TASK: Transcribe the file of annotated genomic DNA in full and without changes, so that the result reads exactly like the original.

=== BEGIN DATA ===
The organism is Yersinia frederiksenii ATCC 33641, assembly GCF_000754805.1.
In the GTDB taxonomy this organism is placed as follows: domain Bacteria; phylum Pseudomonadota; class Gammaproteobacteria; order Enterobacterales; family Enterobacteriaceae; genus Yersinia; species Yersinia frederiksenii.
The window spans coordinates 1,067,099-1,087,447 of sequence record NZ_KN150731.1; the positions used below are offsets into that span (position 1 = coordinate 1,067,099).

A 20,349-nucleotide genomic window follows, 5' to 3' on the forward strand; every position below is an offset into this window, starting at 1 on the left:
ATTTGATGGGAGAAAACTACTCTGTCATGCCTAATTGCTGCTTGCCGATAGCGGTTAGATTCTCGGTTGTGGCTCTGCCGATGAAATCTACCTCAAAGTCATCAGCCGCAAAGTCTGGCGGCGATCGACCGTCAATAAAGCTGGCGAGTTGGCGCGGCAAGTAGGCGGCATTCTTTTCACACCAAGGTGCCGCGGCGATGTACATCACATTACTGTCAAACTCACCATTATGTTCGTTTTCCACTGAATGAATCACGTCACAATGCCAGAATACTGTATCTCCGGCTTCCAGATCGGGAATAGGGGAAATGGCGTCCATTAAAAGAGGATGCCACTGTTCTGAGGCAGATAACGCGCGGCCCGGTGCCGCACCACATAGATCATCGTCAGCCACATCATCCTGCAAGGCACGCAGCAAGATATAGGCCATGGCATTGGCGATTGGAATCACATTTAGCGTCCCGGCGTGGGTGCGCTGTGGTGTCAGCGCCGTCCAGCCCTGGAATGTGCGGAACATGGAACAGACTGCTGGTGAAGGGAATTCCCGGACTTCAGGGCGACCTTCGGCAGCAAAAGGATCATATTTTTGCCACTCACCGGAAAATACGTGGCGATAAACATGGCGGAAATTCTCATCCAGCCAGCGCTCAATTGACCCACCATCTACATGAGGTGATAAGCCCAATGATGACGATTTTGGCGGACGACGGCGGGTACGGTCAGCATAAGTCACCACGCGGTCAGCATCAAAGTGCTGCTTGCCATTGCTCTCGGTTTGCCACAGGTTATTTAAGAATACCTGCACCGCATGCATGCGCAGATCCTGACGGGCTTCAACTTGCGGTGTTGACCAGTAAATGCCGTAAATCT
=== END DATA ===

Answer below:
The organism is Yersinia frederiksenii ATCC 33641, assembly GCF_000754805.1.
In the GTDB taxonomy this organism is placed as follows: domain Bacteria; phylum Pseudomonadota; class Gammaproteobacteria; order Enterobacterales; family Enterobacteriaceae; genus Yersinia; species Yersinia frederiksenii.
The window spans coordinates 1,067,099-1,087,447 of sequence record NZ_KN150731.1; the positions used below are offsets into that span (position 1 = coordinate 1,067,099).

A 20,349-nucleotide genomic window follows, 5' to 3' on the forward strand; every position below is an offset into this window, starting at 1 on the left:
ATTTGATGGGAGAAAACTACTCTGTCATGCCTAATTGCTGCTTGCCGATAGCGGTTAGATTCTCGGTTGTGGCTCTGCCGATGAAATCTACCTCAAAGTCATCAGCCGCAAAGTCTGGCGGCGATCGACCGTCAATAAAGCTGGCGAGTTGGCGCGGCAAGTAGGCGGCATTCTTTTCACACCAAGGTGCCGCGGCGATGTACATCACATTACTGTCAAACTCACCATTATGTTCGTTTTCCACTGAATGAATCACGTCACAATGCCAGAATACTGTATCTCCGGCTTCCAGATCGGGAATAGGGGAAATGGCGTCCATTAAAAGAGGATGCCACTGTTCTGAGGCAGATAACGCGCGGCCCGGTGCCGCACCACATAGATCATCGTCAGCCACATCATCCTGCAAGGCACGCAGCAAGATATAGGCCATGGCATTGGCGATTGGAATCACATTTAGCGTCCCGGCGTGGGTGCGCTGTGGTGTCAGCGCCGTCCAGCCCTGGAATGTGCGGAACATGGAACAGACTGCTGGTGAAGGGAATTCCCGGACTTCAGGGCGACCTTCGGCAGCAAAAGGATCATATTTTTGCCACTCACCGGAAAATACGTGGCGATAAACATGGCGGAAATTCTCATCCAGCCAGCGCTCAATTGACCCACCATCTACATGAGGTGATAAGCCCAATGATGACGATTTTGGCGGACGACGGCGGGTACGGTCAGCATAAGTCACCACGCGGTCAGCATCAAAGTGCTGCTTGCCATTGCTCTCGGTTTGCCACAGGTTATTTAAGAATACCTGCACCGCATGCATGCGCAGATCCTGACGGGCTTCAACTTGCGGTGTTGACCAGTAAATGCCGTAAATCT